Study sheds light on first impressions
News Jun 23, 2015
A study of how people can quickly spot animals by sight is helping uncover the workings of the human brain
Scientists examined why volunteers who were shown hundreds of pictures - some with animals and some without - were able to detect animals in as little as one-tenth of a second.
They found that one of the first parts of the brain to process visual information - the primary visual cortex - can control this fast response.
More complex parts of the brain are not required at this stage, contrary to what was previously thought.
The findings suggest that when people look at a scene for the first time, the brain’s immediate responses can categorize it based on small areas of shape and texture.
Other parts of the brain then use more complex processing, which takes longer, to work out the objects being seen.
Researchers at the University of Edinburgh and the Aix Marseille Université used data from previous studies in which volunteers looked at hundreds of images.
They ran computer programs to mimic and analyze the processing of the primary visual cortex as the images were viewed.
Image search tools
They showed that the program could quickly distinguish images with animals, which have more curved edges and textures, from images of outdoor scenes, which have longer, straighter edges on average.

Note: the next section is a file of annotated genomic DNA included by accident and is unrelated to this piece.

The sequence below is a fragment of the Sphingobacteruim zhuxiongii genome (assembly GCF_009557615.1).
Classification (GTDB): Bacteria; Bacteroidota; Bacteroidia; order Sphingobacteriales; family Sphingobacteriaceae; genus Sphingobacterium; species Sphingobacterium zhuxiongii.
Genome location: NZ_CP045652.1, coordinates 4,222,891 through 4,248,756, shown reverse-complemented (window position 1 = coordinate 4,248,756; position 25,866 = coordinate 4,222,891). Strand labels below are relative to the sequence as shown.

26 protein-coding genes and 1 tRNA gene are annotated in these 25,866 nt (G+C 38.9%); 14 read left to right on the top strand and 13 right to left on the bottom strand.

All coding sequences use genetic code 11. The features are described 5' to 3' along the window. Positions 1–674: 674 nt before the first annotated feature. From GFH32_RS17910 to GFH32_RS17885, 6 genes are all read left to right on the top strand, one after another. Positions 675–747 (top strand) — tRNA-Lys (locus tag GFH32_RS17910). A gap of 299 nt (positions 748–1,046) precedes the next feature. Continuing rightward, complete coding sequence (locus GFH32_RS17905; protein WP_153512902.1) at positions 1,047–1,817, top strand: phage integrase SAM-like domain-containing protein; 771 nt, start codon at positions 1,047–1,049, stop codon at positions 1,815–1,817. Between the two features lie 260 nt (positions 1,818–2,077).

The discovery could help inform the development of image-based internet search engines, by enabling computer programs to classify images according to their geometry.
It was previously thought that complex parts of the brain were required for analyzing images, with categories - such as animals - only being detectable at a late stage in the process.
Note: Material may have been edited for length and content. For further information, please contact the cited source.
Laurent U. Perrinet, James A. Bednar. Edge co-occurrences can account for rapid categorization of natural versus animal images. Scientific Reports, Published June 22 2015. doi: 10.1038/srep11400
When infants are playing with objects, their early attempts to pay attention to things are accompanied by bursts of high-frequency activity in their brain. But what happens when parents play together with them? New research shows for the first time that when adults are engaged in joint play together with their infant, their own brains show similar bursts of high-frequency activity.
Many species of mammals have evolved what appear to be paradoxical behaviours towards their young. Like humans, most exhibit nurturing, protective behaviours, and in some circumstances even act as surrogate parents. However, virgin males often engage in infanticide as a strategy to propagate their own genes. How are these conflicting social behaviours controlled?